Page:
Tukubali kwamba hata muundo wa Serikali ya Umoja wa Kitaifa (GNU) nao haujafanikiwa vilivyo kuondoa kiini hicho kikuu cha tatizo, yaani, ulazima wa Zanzibar kuwa Serikali ya Mapinduzi. Ili kulielewa suala hili ni vyema mtu akajiuliza hivi huko Cuba kwa sasa kuna nafasi ya mwanasiasa au chama chochote ambacho sicho kilicholeta mapinduzi kutwaa madaraka na kuiongoza nchi hiyo?

Profesa Chachage na watafiti wenzake waliwahi kuichambua 'Hali ya Kisiasa na Kijamii Tanzania na Uwezekano wa Kupatikana Amani ya kweli Zanzibar' mwaka 2006. Baada ya kuirejea historia ya mapinduzi na matokeo yake ya baadaye, walizungumzia suala hili linalosaidia kuelewa kwa nini sakata la Chama Cha Wananchi (CUF) na CCM linatokana na tafsiri kinzani kuhusu Mapinduzi:

"Kwa mfano, kuna kundi linahusisha Mapinduzi ya Zanzibar na ukabila yaani kwamba yalihusu weusi kuuangusha utawala wa waarabu na marafiki zao. Kundi hili linahoji uhalali wa mapinduzi na kudai kwamba matatizo yote ya Zanzibar yanatokana na Mapinduzi ambapo kuna watu wa kabila fulani walinyang'anywa mali zao (ardhi, majumba, n.k.) na wengine kupoteza maisha. Kwa upande mwingine kuna kundi ambalo hupinga msimamo huu kwa kejeli kwamba wenzao wanataka kurejesha utawala wa Kiarabu ambao ulikuwa wa kinyonyaji na kibaguzi dhidi ya Waafrika na Washirazi wa Zanzibar. Hapa utengano mkubwa umetokea. Kuna wanaopinga Mapinduzi na wanaotetea Mapinduzi kwa kila hali. Wanaodaiwa kupinga mapinduzi wanaonekana hawana ajenda nyingine yeyote isipokuwa kuvunja muungano na kurudisha utawala wa kiarabu!"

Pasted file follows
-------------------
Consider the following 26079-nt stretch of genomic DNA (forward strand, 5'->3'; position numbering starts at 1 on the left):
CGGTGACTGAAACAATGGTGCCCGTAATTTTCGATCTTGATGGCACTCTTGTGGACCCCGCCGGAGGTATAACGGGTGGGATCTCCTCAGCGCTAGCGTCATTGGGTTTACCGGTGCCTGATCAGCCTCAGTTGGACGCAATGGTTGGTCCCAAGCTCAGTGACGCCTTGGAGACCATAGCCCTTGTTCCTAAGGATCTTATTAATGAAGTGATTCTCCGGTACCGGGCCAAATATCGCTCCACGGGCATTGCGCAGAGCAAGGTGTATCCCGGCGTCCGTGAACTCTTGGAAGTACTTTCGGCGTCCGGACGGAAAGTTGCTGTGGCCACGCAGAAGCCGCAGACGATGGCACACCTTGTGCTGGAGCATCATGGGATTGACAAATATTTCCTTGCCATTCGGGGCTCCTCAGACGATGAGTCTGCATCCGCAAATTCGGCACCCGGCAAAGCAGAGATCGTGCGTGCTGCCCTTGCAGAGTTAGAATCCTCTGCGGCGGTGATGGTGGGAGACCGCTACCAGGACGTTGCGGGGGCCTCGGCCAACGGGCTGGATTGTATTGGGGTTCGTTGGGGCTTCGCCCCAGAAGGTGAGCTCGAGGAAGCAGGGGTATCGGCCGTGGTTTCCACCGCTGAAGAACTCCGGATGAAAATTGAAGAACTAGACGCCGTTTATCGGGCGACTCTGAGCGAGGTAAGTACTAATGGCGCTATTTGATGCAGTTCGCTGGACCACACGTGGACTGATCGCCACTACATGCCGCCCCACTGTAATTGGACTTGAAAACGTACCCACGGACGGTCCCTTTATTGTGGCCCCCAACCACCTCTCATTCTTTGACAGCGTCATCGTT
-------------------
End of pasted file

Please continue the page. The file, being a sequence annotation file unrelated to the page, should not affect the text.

Chachage na wenzake wanaendelea kuelezea hivi mgongano huo:

"Kwa hiyo pande hizo mbili ndizo zimekuwa zikipima ni nani ni mwenzetu na nani siyo mwenzetu. Hii imepelekea kubagua watu ambao wanaonekana siyo wenzetu wasishiriki katika mambo ya kitaifa yawe ya kiuchumi au ya kisiasa. Matokeo yake ni kwamba katika jamii ya Zanzibar sasa hivi kuna kiwango kikubwa sana cha kutoaminiana baina ya viongozi wa vyama vikubwa vya siasa nchini humo pamoja na wafuasi wao. CCM inaonekana ni ya Unguja na inajiona kuwa ni mlinzi wa Mapinduzi na Muungano bila kuthibitisha hilo kwa vitendo vinavyowaongezea wananchi maslahi; na CUF inaonekana ni ya Pemba na inajiona yenyewe inabaguliwa na ina jukumu la kurejesha demokrasia, haki na kuboresha maisha ya wananchi wa Zanzibar."

Baada ya maelezo hayo ya kina akina Chachage wanakiri kwamba:

"Ni kweli, kwa mfano, kwamba uwiano wa kiuchumi kati ya Unguja na Pemba siyo mzuri. Pamoja na kwamba hali ya Unguja kiuchumi siyo nzuri pia lakini ni kweli kwamba hali ya Uchumi na maisha ya Pemba ni duni kuliko ile ya Unguja. Watu wametumia hili kuonesha kwamba Pemba inabaguliwa kwa makusudi na wale walio madarakani - CCM. Zimekuwepo hisia pia kwamba Wapemba wanabaguliwa eti kwa sababu hawakushiriki katika mapinduzi. Kwa kuwa CUF ina nguvu zaidi Pemba nao wamefanikiwa kutumia ukweli huu kama mtaji wa Kisiasa. Sababu za kutokuwa na uchumi mzuri na miundombinu pia inatajwa kwamba imewafanya wapemba wasiwekeze Pemba ndio maana wanakimbilia kuwekeza na kufanya biashara, Unguja, DSM [Dar es Salaam], Tanga, na kwingineko. Kuna kauli kwamba ni aibu kwa Mpemba kuwa mwanachama wa CCM. Mpasuko huu unawafanya wale ambao wanaona mapinduzi yalikuwa halali kuamua kuwatenga hawa kama kundi linalopinga mapinduzi."